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What should intensive care be like after a pandemic - medical news

What should intensive care be like after a pandemic – medical news

Intensive therapists will analyze the admission of patients with increased fragility to intensive care units, new nutritional therapies, or the increased use of artificial intelligence in intensive medicine services.

Starting next Sunday, June 12, the Spanish Society of Intensive Care Medicine and Coronary Units (SEMICYUC) is holding its 77th National Congress in Seville, the first in-person conference since the outbreak of COVID-19, which has had an impact on intensive care units. well known. Specifically because of Opening a new stage in the care and treatment of critically ill patientsSpanish condensers want to take advantage of this occasion Laying the foundations for what intensive care should look like in a post-pandemic scenario. “Leadership in a New Era,” in addition to being the motto of Congress, defines the course of action for a major.

The “new normal” is to continue to progress in being better every day, and we achieve this through implementation Strong and effective training programs based on professional competencies In which we have already turned. Likewise, a project with a clear hospital career is being promoted to establish monitoring and rapid response systems to support hospitalization wards and emergency services, as well as the creation of intermediate care units that allow the adaptation of care based on patient risks, led by Dr. Alvaro Castellanos, President of SEMICYUC, explains.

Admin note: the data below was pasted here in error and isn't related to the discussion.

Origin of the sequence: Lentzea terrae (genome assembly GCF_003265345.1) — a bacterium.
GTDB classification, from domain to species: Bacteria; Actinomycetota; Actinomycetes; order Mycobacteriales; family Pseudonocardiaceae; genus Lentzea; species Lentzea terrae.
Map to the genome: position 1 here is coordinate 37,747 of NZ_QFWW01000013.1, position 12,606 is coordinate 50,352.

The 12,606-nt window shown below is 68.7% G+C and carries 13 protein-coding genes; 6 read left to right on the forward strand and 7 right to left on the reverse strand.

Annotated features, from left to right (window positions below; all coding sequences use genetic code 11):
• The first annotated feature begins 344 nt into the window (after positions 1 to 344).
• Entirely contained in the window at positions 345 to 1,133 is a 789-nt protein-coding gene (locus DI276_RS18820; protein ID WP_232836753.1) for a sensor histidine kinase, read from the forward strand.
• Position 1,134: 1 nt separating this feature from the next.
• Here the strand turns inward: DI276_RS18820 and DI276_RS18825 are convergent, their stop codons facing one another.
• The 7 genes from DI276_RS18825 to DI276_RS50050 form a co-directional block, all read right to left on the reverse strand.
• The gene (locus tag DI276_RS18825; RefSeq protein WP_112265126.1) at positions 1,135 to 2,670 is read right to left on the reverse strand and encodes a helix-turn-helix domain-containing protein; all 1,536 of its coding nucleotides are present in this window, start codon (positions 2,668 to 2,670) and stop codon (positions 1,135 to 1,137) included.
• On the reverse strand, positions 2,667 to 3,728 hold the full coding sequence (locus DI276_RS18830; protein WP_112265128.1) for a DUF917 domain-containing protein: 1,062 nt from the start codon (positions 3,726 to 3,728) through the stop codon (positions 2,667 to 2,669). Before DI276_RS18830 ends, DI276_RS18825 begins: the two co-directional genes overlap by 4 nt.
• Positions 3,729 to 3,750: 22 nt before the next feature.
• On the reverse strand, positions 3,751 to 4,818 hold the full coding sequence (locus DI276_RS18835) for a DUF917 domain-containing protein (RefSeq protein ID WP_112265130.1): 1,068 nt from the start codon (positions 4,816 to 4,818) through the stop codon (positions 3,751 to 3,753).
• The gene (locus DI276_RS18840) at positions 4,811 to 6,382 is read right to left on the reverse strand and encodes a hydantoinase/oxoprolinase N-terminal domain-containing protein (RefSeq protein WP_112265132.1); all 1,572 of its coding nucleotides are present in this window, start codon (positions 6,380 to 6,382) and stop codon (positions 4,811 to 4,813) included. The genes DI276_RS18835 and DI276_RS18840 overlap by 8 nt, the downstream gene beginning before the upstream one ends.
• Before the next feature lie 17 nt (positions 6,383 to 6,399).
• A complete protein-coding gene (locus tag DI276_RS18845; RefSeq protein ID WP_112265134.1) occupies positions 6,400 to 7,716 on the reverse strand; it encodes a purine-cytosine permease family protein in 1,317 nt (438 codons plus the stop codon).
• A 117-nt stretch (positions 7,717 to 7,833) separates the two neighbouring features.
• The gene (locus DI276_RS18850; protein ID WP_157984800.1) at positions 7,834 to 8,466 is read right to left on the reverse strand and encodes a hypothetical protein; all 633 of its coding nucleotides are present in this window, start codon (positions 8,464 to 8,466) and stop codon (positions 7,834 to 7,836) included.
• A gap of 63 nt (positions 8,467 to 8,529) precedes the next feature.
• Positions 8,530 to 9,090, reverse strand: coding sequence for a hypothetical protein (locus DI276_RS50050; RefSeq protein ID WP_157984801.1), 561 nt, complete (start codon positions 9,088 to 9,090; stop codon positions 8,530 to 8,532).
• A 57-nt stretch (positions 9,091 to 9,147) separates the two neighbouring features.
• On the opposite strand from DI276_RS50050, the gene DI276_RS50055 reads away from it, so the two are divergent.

The impact of the pandemic will be one of the focus of the National Congress. Intensives will analyze it at different round tables, each focusing on a specific area. Thus, it is planned to delve into the new habits of analyzing and treating delirium, or how the management of patients has changed and the relationships to be established with family members. There will also be space to analyze the transplant coordination system during and after a pandemic, triage, or post-ICU syndrome.

“Adapting to the new situation is the main challenge of intensive care medicine. Take back the professionals, doctors, nurses and all those working in the intensive care unit, from this difficult period of physical and emotional labour, while preparing for a possible outbreak,” explains Dr. Jose Garnacho, Head of the Intensive Medicine Service At the university hospital. Virgin Macarena of Seville and Chairman of the Local Committee of the Congress.